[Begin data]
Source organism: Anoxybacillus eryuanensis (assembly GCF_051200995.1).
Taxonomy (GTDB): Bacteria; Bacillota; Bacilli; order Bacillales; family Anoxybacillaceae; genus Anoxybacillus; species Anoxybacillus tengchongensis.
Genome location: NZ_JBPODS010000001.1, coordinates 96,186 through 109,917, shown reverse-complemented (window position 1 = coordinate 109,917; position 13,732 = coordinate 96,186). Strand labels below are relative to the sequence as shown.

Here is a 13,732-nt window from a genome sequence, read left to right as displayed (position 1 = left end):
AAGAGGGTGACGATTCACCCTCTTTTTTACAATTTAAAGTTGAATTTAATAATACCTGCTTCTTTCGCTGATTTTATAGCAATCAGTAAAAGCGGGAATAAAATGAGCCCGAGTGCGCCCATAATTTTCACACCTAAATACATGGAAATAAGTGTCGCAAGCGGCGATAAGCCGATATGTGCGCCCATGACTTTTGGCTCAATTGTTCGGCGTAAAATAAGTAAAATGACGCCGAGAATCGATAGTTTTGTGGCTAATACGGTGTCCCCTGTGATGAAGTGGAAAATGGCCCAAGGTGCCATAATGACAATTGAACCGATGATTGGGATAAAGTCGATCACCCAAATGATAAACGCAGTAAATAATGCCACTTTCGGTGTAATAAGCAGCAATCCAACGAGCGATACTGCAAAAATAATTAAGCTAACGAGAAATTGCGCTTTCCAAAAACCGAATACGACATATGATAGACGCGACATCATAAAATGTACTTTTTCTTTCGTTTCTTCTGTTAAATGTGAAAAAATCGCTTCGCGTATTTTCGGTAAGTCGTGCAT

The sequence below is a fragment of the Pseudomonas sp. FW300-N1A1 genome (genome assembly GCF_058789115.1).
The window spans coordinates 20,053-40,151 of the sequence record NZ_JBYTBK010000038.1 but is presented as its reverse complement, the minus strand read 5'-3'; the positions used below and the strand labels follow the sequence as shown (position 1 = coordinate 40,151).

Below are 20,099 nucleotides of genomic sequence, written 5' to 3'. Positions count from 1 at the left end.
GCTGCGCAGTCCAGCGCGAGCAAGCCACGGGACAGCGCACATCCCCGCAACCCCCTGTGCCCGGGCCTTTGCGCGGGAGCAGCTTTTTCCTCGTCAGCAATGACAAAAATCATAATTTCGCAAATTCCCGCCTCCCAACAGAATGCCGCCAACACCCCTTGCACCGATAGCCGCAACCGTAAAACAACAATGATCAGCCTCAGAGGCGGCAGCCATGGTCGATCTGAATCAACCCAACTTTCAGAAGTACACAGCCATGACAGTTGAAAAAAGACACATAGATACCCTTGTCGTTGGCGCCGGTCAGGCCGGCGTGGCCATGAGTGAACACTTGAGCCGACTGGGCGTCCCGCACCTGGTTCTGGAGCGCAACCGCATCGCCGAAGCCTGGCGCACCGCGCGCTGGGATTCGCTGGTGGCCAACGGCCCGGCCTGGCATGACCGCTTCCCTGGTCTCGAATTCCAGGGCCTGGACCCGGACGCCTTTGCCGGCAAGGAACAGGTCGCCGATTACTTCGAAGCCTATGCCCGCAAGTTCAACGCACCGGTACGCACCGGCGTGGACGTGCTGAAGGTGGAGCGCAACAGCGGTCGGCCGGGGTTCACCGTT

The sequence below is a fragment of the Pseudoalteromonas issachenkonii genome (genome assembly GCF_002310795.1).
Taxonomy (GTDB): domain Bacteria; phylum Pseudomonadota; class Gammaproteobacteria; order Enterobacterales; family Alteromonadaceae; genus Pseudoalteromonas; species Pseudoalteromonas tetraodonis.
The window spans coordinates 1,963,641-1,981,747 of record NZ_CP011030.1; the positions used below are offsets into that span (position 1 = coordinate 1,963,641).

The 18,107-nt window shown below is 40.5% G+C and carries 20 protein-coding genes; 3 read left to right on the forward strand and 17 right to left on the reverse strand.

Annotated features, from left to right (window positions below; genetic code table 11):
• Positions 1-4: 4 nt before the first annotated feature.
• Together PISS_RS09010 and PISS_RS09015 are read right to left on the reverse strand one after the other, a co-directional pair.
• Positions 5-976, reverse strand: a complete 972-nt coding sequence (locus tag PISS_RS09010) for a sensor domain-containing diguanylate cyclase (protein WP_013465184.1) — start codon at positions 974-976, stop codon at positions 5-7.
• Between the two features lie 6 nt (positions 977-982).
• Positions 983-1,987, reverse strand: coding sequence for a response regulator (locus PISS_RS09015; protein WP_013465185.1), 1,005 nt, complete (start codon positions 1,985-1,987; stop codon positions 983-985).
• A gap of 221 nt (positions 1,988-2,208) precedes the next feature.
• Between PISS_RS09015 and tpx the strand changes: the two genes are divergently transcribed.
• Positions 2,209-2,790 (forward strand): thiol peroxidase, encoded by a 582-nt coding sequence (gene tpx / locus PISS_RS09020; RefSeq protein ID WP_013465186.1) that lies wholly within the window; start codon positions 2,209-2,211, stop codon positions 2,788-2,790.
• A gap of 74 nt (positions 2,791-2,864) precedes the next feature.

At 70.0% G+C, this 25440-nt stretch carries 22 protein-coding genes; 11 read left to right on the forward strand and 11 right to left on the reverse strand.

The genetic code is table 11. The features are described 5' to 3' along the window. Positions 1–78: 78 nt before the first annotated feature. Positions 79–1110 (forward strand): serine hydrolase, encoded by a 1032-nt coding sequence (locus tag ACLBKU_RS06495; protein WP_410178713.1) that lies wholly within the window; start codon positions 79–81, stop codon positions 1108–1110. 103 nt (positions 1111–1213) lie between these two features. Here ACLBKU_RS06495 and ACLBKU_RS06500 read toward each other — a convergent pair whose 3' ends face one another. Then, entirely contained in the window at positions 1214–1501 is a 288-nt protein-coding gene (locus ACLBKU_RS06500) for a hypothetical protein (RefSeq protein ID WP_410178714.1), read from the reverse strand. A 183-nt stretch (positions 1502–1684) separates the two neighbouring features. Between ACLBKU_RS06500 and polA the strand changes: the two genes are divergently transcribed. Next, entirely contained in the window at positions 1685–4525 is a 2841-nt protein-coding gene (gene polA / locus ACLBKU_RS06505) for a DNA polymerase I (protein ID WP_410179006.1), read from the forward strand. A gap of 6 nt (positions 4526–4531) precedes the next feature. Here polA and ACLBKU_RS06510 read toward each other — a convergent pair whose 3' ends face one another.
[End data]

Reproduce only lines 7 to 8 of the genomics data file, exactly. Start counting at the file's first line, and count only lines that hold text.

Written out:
The window spans coordinates 20,053-40,151 of the sequence record NZ_JBYTBK010000038.1 but is presented as its reverse complement, the minus strand read 5'-3'; the positions used below and the strand labels follow the sequence as shown (position 1 = coordinate 40,151).

Below are 20,099 nucleotides of genomic sequence, written 5' to 3'. Positions count from 1 at the left end.